8. The founder of Aligarh and Aligarhi perspective, Sir Syed Ahmed Khan originally hailed from Delhi. He left Delhi following the trauma of deprivations suffered during the siege of the city and instituted MAO college there. Gail Minault calls the period preceding 1857, ‘Delhi Renaissance’ owing to the intellectual vitality of the city and Syyid Ahmed Dehlavi (later to become Sir Syed) was ‘an outstanding example of a Delhi Renaissance man.’ G. Minault, ‘Sayyid Ahmad Dehlavi and the Delhi Renaissance’, in R. Frykenberg (ed.), Delhi Through the Ages: Essays in Urban History, Culture and Society. Oxford University Press, New Delhi, 1986, pp. 287-98.
9. Naziriyat, or perspective, was often a concept concomitant to shakhsiyat. Personalities were known mainly for their perspective and would become the nucleus of intellectual communities gathering around the ideas identified with their nazariya. Naziriyat, just like shaksiyat often had spatial (urban) and institutional affiliations.
10. Ibid., p. 210.
11. Jamai: From Jamia, or members of the Jamia biradari or community, fraternity (lit).
12. A.G. Noorani, President Zakir Husain: A Quest for Excellence. Popular Prakashan, Bombay, 1967; M. Mujeeb, Dr. Zakir Husain: A Biography. National Book Trust, India, 1972; M. Hasan, op. cit., 1995.
13. M. Mujeeb, ibid., 1972.
14. Dr Zakir Husain as the Vice Chancellor was supportive of the wishes of students and faculty members of the Jamia such as Shafiqur Rahman Kidwai, Faiyaz Ahmed and Devdas Gandhi to actively participate in the civil disobedience but he declined their proposal to close the university for this purpose. These teachers took leave from the institution to participate in the movement. (M. Mujeeb, op. cit., 1972)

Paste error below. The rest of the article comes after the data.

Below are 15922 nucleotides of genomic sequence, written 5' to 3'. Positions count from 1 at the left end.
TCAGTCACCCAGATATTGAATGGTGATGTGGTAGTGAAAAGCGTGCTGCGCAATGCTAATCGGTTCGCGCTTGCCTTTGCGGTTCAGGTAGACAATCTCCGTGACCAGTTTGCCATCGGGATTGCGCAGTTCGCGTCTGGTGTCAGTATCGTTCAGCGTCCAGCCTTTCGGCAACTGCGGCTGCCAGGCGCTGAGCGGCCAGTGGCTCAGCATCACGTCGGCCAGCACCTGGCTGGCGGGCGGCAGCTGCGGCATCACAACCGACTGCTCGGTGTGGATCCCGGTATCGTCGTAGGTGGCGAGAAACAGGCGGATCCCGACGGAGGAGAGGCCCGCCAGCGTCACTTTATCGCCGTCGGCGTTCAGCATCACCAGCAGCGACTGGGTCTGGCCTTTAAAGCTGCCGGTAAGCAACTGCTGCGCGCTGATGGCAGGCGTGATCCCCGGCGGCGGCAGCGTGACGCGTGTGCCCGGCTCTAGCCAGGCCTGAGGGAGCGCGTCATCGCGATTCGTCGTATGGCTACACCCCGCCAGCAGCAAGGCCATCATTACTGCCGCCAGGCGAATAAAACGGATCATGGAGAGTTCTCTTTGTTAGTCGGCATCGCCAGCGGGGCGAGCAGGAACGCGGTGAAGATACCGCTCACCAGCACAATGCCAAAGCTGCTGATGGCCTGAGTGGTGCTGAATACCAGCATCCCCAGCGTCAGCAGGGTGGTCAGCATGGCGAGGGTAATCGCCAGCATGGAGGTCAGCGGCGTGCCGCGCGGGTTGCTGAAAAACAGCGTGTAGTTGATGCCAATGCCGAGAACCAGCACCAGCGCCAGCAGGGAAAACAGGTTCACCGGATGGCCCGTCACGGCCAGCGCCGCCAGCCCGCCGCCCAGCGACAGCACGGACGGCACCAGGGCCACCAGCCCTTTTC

15. Z.A. Nizami, Meemaran-e-Jamia. (Urdu: The Makers of the Jamia). Maktaba Jamia, Delhi, 2011.
16. Although a student of mathematics, I had access to the latest award winning literary works, works on the Civil Rights movement and Harlem Renaissance, American pacifist philosophers, biographies of virtually anyone I could think of, feminist Urdu poetry. The periodical section was especially delectable where I would spend hours reading fine essays in the London Review of Books and other magazines from across the world.
17. For example, Mass Communication Research Centre (MCRC) started a slew of market oriented courses such as visual effects and animation. When MCRC began in 1989, its founder Anwar Jamal Kidwai was able to shore up impressive intellectual and funding collaborations for the centre. It has been recognized for its contribution to independent documentary film making in India, in contrast to other film institutes which have focused on commercial and feature film making, emphasizing technical skills. See K.P. Jayasankar and A. Monteiro, A Fly in the Curry: Independent Documentary Film in India, Sage India, 2016. Similarly, the Department of Social Work shut down its MA Social Work specialization in Labour Welfare, and started a new MA in Human Resources Management reflecting the neo-liberal shift in the labour rights regimes. Exercising their academic autonomy, some faculty members dissented against this shift and refused to teach in the new programme.